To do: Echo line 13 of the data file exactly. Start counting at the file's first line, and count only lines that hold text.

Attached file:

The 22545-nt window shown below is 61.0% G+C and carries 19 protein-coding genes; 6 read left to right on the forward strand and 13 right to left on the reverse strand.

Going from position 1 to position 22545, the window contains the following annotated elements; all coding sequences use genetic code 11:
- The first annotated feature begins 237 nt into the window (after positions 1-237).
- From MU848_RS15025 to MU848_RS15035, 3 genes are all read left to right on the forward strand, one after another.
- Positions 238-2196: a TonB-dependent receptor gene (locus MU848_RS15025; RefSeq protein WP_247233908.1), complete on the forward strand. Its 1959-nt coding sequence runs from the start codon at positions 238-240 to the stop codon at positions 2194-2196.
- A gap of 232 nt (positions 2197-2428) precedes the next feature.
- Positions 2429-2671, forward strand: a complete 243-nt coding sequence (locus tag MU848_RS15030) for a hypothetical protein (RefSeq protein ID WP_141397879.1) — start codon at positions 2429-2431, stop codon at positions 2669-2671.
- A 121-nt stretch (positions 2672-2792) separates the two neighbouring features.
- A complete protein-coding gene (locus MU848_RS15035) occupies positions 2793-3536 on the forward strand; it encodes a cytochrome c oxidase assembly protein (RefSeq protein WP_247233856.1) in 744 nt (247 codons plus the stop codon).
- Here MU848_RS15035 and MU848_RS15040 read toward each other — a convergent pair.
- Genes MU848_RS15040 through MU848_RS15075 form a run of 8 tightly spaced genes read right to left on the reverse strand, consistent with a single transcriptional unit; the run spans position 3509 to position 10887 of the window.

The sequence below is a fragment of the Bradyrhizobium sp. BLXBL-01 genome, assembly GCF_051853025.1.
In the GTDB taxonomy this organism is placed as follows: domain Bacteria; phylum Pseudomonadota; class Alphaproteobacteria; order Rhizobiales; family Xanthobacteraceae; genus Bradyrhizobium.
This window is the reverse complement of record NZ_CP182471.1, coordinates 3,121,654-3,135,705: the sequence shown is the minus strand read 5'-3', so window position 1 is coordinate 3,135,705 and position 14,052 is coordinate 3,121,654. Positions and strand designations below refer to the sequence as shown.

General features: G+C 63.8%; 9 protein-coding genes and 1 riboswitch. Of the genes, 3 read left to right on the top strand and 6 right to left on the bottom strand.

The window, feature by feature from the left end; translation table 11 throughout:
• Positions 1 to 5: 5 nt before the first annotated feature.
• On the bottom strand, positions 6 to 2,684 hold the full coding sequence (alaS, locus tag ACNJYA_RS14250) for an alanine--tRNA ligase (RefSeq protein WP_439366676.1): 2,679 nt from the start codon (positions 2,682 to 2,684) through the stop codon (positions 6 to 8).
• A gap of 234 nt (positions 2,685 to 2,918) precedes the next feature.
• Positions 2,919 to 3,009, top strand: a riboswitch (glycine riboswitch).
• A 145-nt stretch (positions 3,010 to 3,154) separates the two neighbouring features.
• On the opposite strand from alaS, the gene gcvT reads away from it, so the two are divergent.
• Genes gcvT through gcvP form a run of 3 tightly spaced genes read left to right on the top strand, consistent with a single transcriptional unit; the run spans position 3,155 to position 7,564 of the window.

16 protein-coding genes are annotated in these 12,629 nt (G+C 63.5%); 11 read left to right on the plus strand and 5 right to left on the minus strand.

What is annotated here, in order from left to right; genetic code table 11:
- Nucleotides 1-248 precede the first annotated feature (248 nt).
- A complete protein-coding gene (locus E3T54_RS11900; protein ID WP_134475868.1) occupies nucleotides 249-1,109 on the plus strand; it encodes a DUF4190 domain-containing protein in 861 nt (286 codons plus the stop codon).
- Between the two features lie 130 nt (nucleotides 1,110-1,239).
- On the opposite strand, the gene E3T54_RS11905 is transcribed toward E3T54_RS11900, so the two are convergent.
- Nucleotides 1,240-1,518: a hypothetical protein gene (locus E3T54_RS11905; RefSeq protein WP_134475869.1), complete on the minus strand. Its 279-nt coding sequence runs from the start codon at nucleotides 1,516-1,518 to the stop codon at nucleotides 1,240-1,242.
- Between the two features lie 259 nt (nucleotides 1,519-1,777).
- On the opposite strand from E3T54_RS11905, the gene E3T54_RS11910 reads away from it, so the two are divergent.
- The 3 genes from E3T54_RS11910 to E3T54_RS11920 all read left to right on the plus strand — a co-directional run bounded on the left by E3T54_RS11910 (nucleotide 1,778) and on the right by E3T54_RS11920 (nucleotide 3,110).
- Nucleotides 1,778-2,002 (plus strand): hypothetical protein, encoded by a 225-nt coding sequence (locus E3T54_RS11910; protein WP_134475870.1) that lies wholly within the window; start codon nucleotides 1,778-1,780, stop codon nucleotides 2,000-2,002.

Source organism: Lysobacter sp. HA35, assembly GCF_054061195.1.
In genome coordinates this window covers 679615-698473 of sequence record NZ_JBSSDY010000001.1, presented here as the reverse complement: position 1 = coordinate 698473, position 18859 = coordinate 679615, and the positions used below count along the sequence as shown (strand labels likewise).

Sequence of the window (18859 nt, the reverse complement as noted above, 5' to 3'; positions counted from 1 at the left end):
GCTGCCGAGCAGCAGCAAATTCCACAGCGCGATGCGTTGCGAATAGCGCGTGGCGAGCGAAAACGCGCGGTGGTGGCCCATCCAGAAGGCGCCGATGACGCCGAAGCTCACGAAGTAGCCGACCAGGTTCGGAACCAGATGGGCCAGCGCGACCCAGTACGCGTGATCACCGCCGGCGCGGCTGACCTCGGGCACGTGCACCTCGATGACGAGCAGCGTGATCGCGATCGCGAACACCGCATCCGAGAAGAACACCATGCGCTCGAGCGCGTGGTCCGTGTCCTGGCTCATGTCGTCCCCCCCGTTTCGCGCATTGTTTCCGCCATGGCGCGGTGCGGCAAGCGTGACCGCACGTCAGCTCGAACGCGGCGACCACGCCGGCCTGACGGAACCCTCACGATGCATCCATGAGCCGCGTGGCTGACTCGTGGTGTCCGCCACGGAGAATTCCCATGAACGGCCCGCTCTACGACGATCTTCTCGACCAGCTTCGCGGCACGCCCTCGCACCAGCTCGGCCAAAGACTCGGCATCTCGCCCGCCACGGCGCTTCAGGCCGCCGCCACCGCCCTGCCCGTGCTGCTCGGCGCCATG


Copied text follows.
In the GTDB taxonomy this organism is placed as follows: domain Bacteria; phylum Pseudomonadota; class Alphaproteobacteria; order Rhizobiales; family Xanthobacteraceae; genus Bradyrhizobium.